Hope Street Press, Blue Mountains (firstname.lastname@example.org)
Launched on 4th September 2016 by Mark O'Flynn at Varuna Writers House.
We’re here today to launch a new collection of poems from Deb Westbury - Winter in Stone Country.
If you’ve ever had the privilege of using Deb’s bathroom you might have noticed the collection of heart–shaped stones she has on the window sill. It’s a beautiful, evolving collection, almost sculptural, and is a testament to Deb’s other practice as a visual artist. You can see where Judy Martinez has got the idea for the wonderful image on the cover here. I’ve seen these heart-shaped stones in several houses that Deb has lived in – (maybe her second collection Our Houses are full of Smoke could have been called Our Houses are full of Heart-Shaped Stones.) So the stones have followed Deb around the way these poems have also followed her, gestating in their own unhurried time. It’s like they’ve been there, in her heart, for an age and have now been released into the light. The cover image is a reflection of the beauty of the poems inside. It’s a case of small but perfectly formed, built for comfort not for speed.
So we come to Winter in Stone Country. These are some of Deb’s finest poems. Ever. And easily stand alongside her substantial body of work. They encapsulate some of the concerns which have populated her poems throughout a long and distinguished career. The influence of her poems, and ideas about poetry have touched a lot of people throughout the country and beyond. As a teacher Deb has guided and allowed many writers, and non-writers, the capacity to bring their own voice to their experience. I know from my own work Deb’s fine ear for language, and critical acumen, has helped improve the writing immeasurably. I’m sure many of the people here today can say the same. Here there are poems about nature, the idea of home and what home means, about grief, and observations of human foibles.
As you’d expect with Deb’s work there is a typical economy of language that is full of subtlety and suggestion. Every word precisely pitched. The metaphors exquisite. Even in such a small collection (19 poems), there is a great versatility and range in tone, from the lyrical to the historical to the vernacular. In the poem 'At Coolah', for example, she discovers a magazine in the general store called Boar-it-up-ya. And in the 'Fish Café' the cook pants and sweats “until it seems he will split open
like something roasted whole.”
The longest poem here called 'The Crossing', with its 19th century formality and Irish references, comes from the Black and Blue exhibition held at the Blue Mountains Cultural Centre a couple of years ago, and is quite different in tone from Deb’s previous work, yet just as engaging. Though perhaps my favourite, (hell, they’re all my favourite), is 'Magnetic Poetry Kit', which is deceptively simple and profoundly moving.
Magnetic Poetry Kit – mostly found
Luke 1981 – 1997
Never cook a tiny goddess or have less love.
That summer we’d already lived
with the smell for a long time
before we knew
where it came from
or what it was
we pound petal boy
leaving language and rocking
you and raw puppy urges
it has crushed you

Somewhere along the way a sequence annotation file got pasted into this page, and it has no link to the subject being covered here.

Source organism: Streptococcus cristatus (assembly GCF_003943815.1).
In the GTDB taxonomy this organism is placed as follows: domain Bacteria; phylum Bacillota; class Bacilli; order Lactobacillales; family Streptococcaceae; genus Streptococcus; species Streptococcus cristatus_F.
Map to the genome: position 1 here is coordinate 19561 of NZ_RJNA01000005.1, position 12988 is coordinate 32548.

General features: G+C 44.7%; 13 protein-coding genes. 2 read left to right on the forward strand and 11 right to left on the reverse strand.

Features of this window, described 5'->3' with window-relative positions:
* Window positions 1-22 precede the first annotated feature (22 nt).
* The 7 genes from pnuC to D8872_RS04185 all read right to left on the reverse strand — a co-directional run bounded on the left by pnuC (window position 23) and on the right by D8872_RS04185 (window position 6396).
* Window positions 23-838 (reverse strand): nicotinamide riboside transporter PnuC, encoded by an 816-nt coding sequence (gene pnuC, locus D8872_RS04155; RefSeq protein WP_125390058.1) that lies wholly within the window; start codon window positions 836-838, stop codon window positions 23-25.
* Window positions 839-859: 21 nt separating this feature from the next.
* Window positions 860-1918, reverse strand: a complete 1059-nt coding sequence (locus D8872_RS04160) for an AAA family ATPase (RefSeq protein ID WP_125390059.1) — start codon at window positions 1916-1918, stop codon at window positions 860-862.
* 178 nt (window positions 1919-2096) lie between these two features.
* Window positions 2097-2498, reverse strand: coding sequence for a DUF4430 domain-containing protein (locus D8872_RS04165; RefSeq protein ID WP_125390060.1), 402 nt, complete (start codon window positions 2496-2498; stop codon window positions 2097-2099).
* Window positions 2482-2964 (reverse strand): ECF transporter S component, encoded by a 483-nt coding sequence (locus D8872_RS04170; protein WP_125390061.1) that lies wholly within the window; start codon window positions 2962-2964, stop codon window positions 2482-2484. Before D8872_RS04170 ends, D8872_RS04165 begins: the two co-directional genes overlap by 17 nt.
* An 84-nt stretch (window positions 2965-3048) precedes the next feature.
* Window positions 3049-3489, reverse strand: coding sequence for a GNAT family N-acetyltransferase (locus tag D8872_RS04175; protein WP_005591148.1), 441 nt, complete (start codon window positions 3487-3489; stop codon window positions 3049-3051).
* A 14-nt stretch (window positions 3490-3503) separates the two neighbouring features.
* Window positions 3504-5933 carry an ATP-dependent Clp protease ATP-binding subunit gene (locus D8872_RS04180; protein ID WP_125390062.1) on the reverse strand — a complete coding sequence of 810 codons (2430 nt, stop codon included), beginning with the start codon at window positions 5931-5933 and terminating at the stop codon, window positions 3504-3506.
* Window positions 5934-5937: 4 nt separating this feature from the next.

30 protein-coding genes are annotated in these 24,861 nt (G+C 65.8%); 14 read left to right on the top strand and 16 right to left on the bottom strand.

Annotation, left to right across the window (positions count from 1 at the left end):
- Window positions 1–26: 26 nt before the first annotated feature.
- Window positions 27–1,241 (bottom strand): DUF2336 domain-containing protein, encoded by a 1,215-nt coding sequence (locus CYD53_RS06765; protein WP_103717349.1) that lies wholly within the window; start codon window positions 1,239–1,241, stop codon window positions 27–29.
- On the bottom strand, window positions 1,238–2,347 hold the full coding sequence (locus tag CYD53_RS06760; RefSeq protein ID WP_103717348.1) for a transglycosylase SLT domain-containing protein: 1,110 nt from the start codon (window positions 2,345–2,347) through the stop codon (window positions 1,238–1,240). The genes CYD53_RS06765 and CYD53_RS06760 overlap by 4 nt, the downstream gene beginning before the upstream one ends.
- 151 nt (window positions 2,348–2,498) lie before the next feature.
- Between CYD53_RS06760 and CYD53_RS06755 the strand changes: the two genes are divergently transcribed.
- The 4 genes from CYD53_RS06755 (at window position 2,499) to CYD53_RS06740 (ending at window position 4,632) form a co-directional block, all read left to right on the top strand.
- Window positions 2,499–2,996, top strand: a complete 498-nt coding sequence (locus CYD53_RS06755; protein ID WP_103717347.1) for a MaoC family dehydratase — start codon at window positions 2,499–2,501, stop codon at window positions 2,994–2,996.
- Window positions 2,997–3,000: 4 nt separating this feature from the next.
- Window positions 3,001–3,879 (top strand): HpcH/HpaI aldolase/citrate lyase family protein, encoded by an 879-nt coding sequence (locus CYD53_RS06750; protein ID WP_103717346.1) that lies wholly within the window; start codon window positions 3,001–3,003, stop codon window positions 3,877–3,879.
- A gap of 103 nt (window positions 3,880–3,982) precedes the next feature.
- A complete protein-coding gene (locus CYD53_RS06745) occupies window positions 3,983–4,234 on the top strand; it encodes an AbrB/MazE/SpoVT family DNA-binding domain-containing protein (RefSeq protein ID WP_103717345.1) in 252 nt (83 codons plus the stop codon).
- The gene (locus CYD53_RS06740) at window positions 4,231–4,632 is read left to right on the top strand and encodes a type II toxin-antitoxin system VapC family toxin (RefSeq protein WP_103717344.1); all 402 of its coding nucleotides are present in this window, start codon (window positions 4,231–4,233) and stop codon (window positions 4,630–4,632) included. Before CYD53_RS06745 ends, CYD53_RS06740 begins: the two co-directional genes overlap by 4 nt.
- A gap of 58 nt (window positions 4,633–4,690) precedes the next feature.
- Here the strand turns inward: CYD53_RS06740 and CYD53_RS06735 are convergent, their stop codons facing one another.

Inside the stove’s sheet metal box
we found a small mummified mouse
still hanging to the wiring
by its fingernails
white light music
By then you’d gone.
I took a photo of the room
and everything in it,
opened all the windows
and drove away fast.
through the dream shot a car
mother likes the wind.
Contrast this with the feisty, fire-and-brimstone side of her personality. Deb, and I say this in the nicest possible way, can be a great hater. She rails against injustice, against social inequity, against bad poetry, against pretension. She doesn’t suffer fools gladly. However she can also be a great forgiver, and these poems are partly about finding a way to reconcile ambivalence.
When I think of Deb one of the most characteristic words that comes to mind is her generosity, both as a poet and a teacher and a friend. I’m talking about the generosity of her advice, her wisdom, her poetic insights, her humour, and her capacity to love. That is, her generosity of spirit. This book is full evidence of these qualities. It is also testament to one of Deb’s favourite quotes from Kenneth Rexroth:
“Against the ruin of the world the creative act is the only defence.”
Talking of generosity, and what better place to do so than in this house, with all it has come to represent for so many people, I have to thank Jansis O’Hanlon for letting us launch Winter in Stone Country here. I know it’s not part of Varuna’s core business, so we’re very grateful.
I’m talking also about the generosity of Hope St Press who have done such a fantastic job of getting this book into the world. Their inaugural venture. Not only the look and design and feel of the thing but the whole enterprise, which must have been a steep learning curve. But look what they’ve achieved. Vanessa Kirkpatrick, Craig Billingham, Judy Martinez and John Lekkas are to be congratulated on putting together such a beautiful butterfly of a book. It is a gracious, generous act of love, and the poems, in reply, live up to that gesture. It’s a book which I am honoured to launch into the world. This is a cause for celebration, and for the price of a round of coffees you can’t go wrong.
Born in Melbourne, Mark O’Flynn now lives in the Blue Mountains. His first novel, Grassdogs was published in 2006 after winning the Harper Collins/Varuna manuscript prize. His novel, The Forgotten World, was published by Fourth Estate/HarperCollins Australia in 2013. His short stories, articles, reviews and poems have appeared in a wide range of journals and magazines both here and overseas including Australian Book Review, The Bulletin, The Good Weekend, Heat, Westerly, Meanjin, Southerly, Island, Overland, New Australian Stories (Scribe) and Best Australian Stories (Black Inc).